Printer Friendly

Istook amendment revised to mollify religious groups, introduced in House.

The Religious Right's latest attempt to remove church-state separation from the Bill of Rights finally reached the halls of Congress last month with the introduction of Rep. Ernest Istook's (R-Okla.) "Religious Freedom Amendment."

Istook unveiled the proposal last March, but its formal filing in the House was delayed due a lingering squabble over the measure's language. Three major religious groups, the Southern Baptist Convention (SBC), the National Association of Evangelicals (NAE) and the Christian Legal Society (CLS), all refused to back the original version of the amendment.

In April Istook announced he had made a series of changes to win the support of the SBC. Later, he made a few more changes and won the backing of the NAE. (CLS leaders remain uncommitted.)

The amendment, now 71 words long, reads: "To secure the people's right to acknowledge God according to the dictates of conscience: The people's right to pray and to recognize their religious beliefs, heritage or traditions on public property, including schools, shall not be infringed. The government shall not require any person to join in prayer or other religious activity, initiate or designate school prayers, discriminate against religion, or deny equal access to a benefit on account of religion."

Critics such as Americans United charged that Istook's proposal (H.J. Res. 78) would allow religious coercion in public schools, encourage government meddling in religious matters and tax Americans to support religious institutions. They asserted that the amendment would effectively remove the wall of separation between church and state.

Announcing the latest version of his amendment at a May 8 Capitol Hill press conference, Istook said the measure has 116 co-sponsors, including House Speaker Newt Gingrich and most of the GOP leadership. (Nine Democrats have signed on.)

Gingrich is apparently eager to make the amendment a cornerstone of a new social-issues congressional agenda. Addressing the National Religious Broadcasters Public Policy Conference in Washington May 8, Gingrich endorsed the Istook amendment.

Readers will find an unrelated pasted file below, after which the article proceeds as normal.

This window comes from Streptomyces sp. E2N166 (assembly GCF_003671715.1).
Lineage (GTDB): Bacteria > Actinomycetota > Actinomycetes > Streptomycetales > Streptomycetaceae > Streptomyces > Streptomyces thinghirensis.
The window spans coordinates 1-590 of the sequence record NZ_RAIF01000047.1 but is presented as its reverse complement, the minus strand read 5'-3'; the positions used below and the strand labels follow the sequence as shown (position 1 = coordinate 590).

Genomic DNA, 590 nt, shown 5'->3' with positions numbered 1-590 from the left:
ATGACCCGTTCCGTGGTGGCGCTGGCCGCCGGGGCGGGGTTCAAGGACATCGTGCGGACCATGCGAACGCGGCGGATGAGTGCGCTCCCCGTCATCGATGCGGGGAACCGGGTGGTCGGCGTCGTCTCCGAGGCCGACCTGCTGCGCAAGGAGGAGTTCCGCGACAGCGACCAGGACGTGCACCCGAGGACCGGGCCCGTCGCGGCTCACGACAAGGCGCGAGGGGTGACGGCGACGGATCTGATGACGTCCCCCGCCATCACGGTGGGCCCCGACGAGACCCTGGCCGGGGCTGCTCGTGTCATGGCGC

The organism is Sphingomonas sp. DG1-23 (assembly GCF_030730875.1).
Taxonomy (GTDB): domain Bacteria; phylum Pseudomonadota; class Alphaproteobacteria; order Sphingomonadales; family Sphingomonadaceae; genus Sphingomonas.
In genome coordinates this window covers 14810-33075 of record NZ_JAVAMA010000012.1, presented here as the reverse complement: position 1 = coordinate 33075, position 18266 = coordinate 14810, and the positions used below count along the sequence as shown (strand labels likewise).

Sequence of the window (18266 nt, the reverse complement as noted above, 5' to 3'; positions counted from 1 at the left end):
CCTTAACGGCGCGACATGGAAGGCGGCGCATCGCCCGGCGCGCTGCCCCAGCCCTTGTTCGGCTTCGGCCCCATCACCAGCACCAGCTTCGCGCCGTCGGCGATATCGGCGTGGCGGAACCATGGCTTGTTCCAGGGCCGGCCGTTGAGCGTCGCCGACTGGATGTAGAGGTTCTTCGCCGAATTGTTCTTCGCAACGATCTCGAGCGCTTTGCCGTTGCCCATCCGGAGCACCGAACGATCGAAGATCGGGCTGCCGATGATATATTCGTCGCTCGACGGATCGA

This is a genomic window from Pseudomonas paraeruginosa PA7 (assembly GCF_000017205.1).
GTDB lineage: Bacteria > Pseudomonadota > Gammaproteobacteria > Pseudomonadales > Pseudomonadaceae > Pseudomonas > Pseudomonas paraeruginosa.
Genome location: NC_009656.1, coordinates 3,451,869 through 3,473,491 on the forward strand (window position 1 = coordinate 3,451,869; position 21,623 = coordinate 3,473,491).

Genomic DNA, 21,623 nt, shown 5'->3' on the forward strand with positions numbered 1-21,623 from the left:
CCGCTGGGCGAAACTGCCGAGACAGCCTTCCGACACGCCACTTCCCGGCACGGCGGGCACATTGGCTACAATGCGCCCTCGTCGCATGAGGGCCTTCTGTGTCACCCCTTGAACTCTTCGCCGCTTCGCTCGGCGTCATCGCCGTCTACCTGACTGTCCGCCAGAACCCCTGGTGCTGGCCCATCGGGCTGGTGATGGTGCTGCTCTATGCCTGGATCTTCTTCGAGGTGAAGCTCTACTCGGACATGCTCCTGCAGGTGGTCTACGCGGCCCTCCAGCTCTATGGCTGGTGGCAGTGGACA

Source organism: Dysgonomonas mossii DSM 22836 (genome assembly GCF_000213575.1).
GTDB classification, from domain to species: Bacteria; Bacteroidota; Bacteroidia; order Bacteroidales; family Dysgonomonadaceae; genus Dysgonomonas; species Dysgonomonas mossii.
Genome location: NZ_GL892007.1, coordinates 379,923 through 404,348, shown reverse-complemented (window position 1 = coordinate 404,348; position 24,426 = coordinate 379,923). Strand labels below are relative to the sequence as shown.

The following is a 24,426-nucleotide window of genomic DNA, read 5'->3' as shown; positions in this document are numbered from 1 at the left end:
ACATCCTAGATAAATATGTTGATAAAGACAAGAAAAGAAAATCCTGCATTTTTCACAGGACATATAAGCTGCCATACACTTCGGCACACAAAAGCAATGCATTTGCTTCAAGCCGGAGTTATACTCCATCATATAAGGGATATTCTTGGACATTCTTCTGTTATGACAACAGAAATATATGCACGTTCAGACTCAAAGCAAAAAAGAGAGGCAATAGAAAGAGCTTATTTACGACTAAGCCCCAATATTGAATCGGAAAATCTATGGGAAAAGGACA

"I believe it is vital," said Gingrich, "that we reassert the centrality of faith in the definition of America .... There's an enormous difference between any person of faith who believes there's a Supreme Being and a person who believes we're simply protoplasm temporarily here .... [T]he vision that there can be a secular American polity divorced from the reality of the Creator is a hopeless, empty desert of despair. It is impossible."

Istook's proposal came under immediate attack by congressional opponents who support church-state separation. At a press conference outside the Capitol, a bipartisan group of House members pledged to gather opposition to the measure.

Rep. Robert C. Scott (D-Va.) called the Istook amendment "the greatest threat to religious liberty this country has ever experienced. It is designed to remove the separation of church and state from the Constitution, and it will subject our religious freedoms to the whims of majority rule."

Observed Rep. Chet Edwards (D-Texas), "To tamper with the First Amendment has profound implications. If I must choose between Thomas Jefferson, James Madison and the Bill of Rights or Ernest Istook of Oklahoma, I will proudly stand with the Bill of Rights."

Joining Scott and Edwards at the event were Reps. Steve Horn (R-Calif.), Sheila Jackson-Lee (D-Texas), Jerrold Nadler (D-N.Y.), Steny H. Hoyer (D-Md.), Eliot L. Engel (D-N.Y.) and Walter Capps (D-Calif.).

In a press statement issued the same day, Americans United Executive Director Barry W. Lynn called the Istook proposal "a constitutional landmine cobbled together by a committee of TV preachers and right-wing interest groups."

Observed Lynn, "This is the fourth version that Rep. Istook and his friends have put forward, and each version has gotten longer and loopier. The Istook amendment would allow forced worship for American school children, encourage religious bigotry and mandate taxation for religion. It would devastate America's tradition of religious tolerance and diversity."

According to Istook, the House Judiciary Committee will hold hearings on the amendment this summer with a vote scheduled in the House by fall. (A companion measure is expected to be introduced in the Senate soon.)

A two-thirds vote of each chamber is required for passage. The amendment must then be approved by three-fourths of the states for ratification.

Americans United has prepared a one-page set of talking points on the dangers of the Istook amendment. The document is available from Americans United on request and can also be found at AU's website:
COPYRIGHT 1997 Americans United for Separation of Church and State
No portion of this article can be reproduced without the express written permission from the copyright holder.
Copyright 1997, Gale Group. All rights reserved. Gale Group is a Thomson Corporation Company.

Article Details
Printer friendly Cite/link Email Feedback
Publication:Church & State
Date:Jun 1, 1997
Previous Article:Ralph Reed and American politics: casting shadows.
Next Article:Memo to the U.S. Congress: thou shalt not bear false history.

Related Articles
The Istook threat.
Istook mistook.
The Supreme Court: taking a sledge hammer to Jefferson's wall.
New Year: old problems.
Forecast for Congress: stormy weather ahead.
Clinton Agrees To Federal Aid For Religious Groups.
Istook's prayer amendment: more of the same. (Church And State).
Istook introduces school prayer amendment in house. (In The Capital).
Rep. Jones resurrects legislation to allow pulpit politicking. (People & Events).
Religious right pushes legislation to allow church electioneering.

Terms of use | Privacy policy | Copyright © 2020 Farlex, Inc. | Feedback | For webmasters